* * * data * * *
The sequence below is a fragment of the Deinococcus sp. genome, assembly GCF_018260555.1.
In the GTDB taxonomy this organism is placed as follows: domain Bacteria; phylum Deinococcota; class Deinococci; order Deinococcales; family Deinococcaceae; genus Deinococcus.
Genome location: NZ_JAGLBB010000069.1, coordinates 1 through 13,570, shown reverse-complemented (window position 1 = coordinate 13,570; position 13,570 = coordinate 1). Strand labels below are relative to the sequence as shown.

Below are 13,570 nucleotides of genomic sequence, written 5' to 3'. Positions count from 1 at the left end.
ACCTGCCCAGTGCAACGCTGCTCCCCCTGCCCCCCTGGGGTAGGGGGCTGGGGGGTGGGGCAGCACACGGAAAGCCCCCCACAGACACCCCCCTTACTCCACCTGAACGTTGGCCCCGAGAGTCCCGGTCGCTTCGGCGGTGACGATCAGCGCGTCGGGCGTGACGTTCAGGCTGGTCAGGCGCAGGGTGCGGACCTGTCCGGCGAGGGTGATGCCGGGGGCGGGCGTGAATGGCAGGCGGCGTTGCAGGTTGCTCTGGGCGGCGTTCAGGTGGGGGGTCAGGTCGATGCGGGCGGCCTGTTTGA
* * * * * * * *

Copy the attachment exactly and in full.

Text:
The sequence below is a fragment of the Deinococcus sp. genome, assembly GCF_018260555.1.
In the GTDB taxonomy this organism is placed as follows: domain Bacteria; phylum Deinococcota; class Deinococci; order Deinococcales; family Deinococcaceae; genus Deinococcus.
Genome location: NZ_JAGLBB010000069.1, coordinates 1 through 13,570, shown reverse-complemented (window position 1 = coordinate 13,570; position 13,570 = coordinate 1). Strand labels below are relative to the sequence as shown.

Below are 13,570 nucleotides of genomic sequence, written 5' to 3'. Positions count from 1 at the left end.
ACCTGCCCAGTGCAACGCTGCTCCCCCTGCCCCCCTGGGGTAGGGGGCTGGGGGGTGGGGCAGCACACGGAAAGCCCCCCACAGACACCCCCCTTACTCCACCTGAACGTTGGCCCCGAGAGTCCCGGTCGCTTCGGCGGTGACGATCAGCGCGTCGGGCGTGACGTTCAGGCTGGTCAGGCGCAGGGTGCGGACCTGTCCGGCGAGGGTGATGCCGGGGGCGGGCGTGAATGGCAGGCGGCGTTGCAGGTTGCTCTGGGCGGCGTTCAGGTGGGGGGTCAGGTCGATGCGGGCGGCCTGTTTGA